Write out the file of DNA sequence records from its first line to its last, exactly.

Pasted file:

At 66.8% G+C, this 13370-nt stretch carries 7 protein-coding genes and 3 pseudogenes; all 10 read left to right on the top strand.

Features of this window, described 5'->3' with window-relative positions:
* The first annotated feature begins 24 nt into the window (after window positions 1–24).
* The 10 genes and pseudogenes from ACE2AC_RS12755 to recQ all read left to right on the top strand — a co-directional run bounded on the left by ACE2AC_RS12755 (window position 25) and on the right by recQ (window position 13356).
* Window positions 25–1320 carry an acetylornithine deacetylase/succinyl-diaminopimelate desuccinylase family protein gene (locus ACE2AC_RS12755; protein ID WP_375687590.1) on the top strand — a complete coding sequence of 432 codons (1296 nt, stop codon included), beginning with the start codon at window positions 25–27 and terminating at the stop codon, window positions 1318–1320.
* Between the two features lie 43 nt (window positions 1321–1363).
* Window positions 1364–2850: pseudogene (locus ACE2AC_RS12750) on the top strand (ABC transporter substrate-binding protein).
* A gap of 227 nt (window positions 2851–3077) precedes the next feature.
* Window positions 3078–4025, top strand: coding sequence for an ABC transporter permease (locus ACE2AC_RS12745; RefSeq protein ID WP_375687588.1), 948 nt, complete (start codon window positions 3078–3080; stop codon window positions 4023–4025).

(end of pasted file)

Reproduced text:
At 66.8% G+C, this 13370-nt stretch carries 7 protein-coding genes and 3 pseudogenes; all 10 read left to right on the top strand.

Features of this window, described 5'->3' with window-relative positions:
* The first annotated feature begins 24 nt into the window (after window positions 1–24).
* The 10 genes and pseudogenes from ACE2AC_RS12755 to recQ all read left to right on the top strand — a co-directional run bounded on the left by ACE2AC_RS12755 (window position 25) and on the right by recQ (window position 13356).
* Window positions 25–1320 carry an acetylornithine deacetylase/succinyl-diaminopimelate desuccinylase family protein gene (locus ACE2AC_RS12755; protein ID WP_375687590.1) on the top strand — a complete coding sequence of 432 codons (1296 nt, stop codon included), beginning with the start codon at window positions 25–27 and terminating at the stop codon, window positions 1318–1320.
* Between the two features lie 43 nt (window positions 1321–1363).
* Window positions 1364–2850: pseudogene (locus ACE2AC_RS12750) on the top strand (ABC transporter substrate-binding protein).
* A gap of 227 nt (window positions 2851–3077) precedes the next feature.
* Window positions 3078–4025, top strand: coding sequence for an ABC transporter permease (locus ACE2AC_RS12745; RefSeq protein ID WP_375687588.1), 948 nt, complete (start codon window positions 3078–3080; stop codon window positions 4023–4025).